11 Nov The Importance of Diabetes Awareness Month with a Dietitian
Happy Diabetes Awareness Month! After reading this, I hope you have a better understanding of why being aware of insulin resistance and your own blood sugar levels can be helpful.
I’ve also included a 40-minute class about how to master balancing your blood sugars. In this video, I will be sharing four dietary tips you can start implementing right away.
If you are looking for additional help on your journey, stay tuned for more details about my blood sugar management program at the end.
Did you know that your blood sugar levels could be affecting your mood? Yes, that’s right! Head over to my latest article on the connection between mood and blood sugar spikes.
Why are education and awareness about diabetes so important?
Diabetes is a helath condition that has a substantial impact around the globe. It is characterized by the inability to make and/or use the hormone insulin properly. Insulin is a hormone inside your body that helps to regulate your blood glucose, or blood sugar, levels.
There are four types of diabetes: prediabetes, type 1 diabetes, type 2 diabetes, and gestational diabetes. The conditions can be caused by a variety of factors including lifestyle management, genetics, diet, weight, and overall health.
Type 1 diabetes differs from type 2 diabetes in that it is an autoimmune condition and is insulin deficient (inability to produce insulin). Prediabetes, gestational diabetes, and type 2 diabetes are due to insulin resistance (cells don’t respond to insulin).
Risk Factors for Prediabetes
Did you know that almost 6 million Canadians have prediabetes?
This number is likely to be even higher with the number of cases that go undiagnosed. Prediabetes is a health condition where your blood sugar levels are higher than normal.
Risk factors for prediabetes include:
- Having a family member with diabetes
- Your race and ethnicity
- Descending from a high-risk group: South Asian, African, Arab, Asian, Hispanic, Indigenous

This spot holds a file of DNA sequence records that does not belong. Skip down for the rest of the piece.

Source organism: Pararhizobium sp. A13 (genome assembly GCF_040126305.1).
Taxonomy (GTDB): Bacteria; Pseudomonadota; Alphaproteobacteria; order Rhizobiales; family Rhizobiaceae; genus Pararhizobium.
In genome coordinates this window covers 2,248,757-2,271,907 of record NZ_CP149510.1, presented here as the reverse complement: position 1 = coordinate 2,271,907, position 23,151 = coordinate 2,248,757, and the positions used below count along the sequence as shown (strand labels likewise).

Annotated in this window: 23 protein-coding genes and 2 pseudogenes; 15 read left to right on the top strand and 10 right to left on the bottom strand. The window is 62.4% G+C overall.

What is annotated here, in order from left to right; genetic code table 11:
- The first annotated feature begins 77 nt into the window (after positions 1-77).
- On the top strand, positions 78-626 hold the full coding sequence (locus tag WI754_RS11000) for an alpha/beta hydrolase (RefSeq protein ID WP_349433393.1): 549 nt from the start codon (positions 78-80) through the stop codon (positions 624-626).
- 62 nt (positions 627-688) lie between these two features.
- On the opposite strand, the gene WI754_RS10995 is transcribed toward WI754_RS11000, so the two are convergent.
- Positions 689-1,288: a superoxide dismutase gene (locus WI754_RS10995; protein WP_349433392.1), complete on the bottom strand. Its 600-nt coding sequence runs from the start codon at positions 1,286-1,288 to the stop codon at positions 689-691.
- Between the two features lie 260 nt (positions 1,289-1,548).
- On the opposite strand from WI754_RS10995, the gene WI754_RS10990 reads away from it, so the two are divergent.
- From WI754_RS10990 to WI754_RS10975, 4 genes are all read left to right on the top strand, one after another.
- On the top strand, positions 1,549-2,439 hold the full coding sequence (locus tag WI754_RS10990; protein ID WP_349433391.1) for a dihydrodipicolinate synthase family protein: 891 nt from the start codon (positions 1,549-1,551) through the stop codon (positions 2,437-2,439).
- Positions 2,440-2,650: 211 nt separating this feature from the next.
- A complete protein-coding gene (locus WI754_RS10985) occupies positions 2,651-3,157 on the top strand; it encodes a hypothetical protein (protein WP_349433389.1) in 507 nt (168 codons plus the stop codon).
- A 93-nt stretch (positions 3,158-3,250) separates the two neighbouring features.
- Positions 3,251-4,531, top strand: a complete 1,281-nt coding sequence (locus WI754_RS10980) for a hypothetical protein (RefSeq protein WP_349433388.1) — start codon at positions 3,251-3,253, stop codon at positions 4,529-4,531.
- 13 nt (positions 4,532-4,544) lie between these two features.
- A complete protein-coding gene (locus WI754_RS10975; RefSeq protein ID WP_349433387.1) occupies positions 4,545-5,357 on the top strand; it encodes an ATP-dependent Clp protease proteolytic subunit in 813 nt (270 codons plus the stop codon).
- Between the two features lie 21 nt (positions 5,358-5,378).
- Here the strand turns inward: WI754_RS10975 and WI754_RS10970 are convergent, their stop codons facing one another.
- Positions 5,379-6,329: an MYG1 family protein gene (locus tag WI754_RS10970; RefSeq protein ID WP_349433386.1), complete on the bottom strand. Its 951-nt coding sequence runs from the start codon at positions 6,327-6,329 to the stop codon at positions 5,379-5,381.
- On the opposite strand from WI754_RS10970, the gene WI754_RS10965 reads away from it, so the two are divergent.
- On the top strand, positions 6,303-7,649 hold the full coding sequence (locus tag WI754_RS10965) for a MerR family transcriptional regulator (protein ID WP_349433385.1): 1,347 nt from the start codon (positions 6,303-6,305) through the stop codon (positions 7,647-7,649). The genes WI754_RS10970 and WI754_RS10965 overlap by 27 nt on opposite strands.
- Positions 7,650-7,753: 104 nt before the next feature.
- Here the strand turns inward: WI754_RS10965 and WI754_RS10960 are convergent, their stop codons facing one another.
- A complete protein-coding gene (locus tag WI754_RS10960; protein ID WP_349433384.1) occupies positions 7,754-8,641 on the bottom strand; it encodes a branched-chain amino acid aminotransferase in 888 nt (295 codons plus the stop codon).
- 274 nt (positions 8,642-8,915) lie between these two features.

- Being diagnosed with Polycystic Ovarian Syndrome (PCOS)
- Your current weight and lifestyle choices
- Diet, physical inactivity
- Having gestational diabetes or a high-birth-weight baby
- Age (over 45)
- Acute and chronic stress
Prediabetes can be sneaky because you may not feel any symptoms. However, it can be a concern because if left untreated, it may develop and lead to type 2 diabetes and further complications.
As I mentioned above, insulin resistance (IR) is when your cells become resistant to the hormone insulin. The pancreas keeps making more insulin to try to make cells respond. Eventually, the pancreas can’t keep up, and blood sugar keeps rising. It is one of the first signs that your endocrine system is not working properly.
Did you know that IR can begin up to 13 years before you get diagnosed with prediabetes?
If you fall into a high-risk category and have any risk factors for diabetes such as ethnicity or PCOS, you may see IR manifest in your life early on. While there may be certain risk factors that increase your risk of developing prediabetes, there are plenty of lifestyle changes that you can start implementing today to help.
Let’s Talk About A1C Levels
You may have heard the term “A1C level” when talking about diabetes and aren’t sure what the term means.
HbA1c is a robust measure of how our bodies process sugar from the food we eat, it sticks to a protein in the red blood cells called Hemoglobin (Hb). The combination of this protein and glucose (sugar) is called glycated hemoglobin.
This basically acts as a glucose record keeper. The HbA1c is the average of blood sugar levels over the past 3 months and provides insight into your overall metabolic health.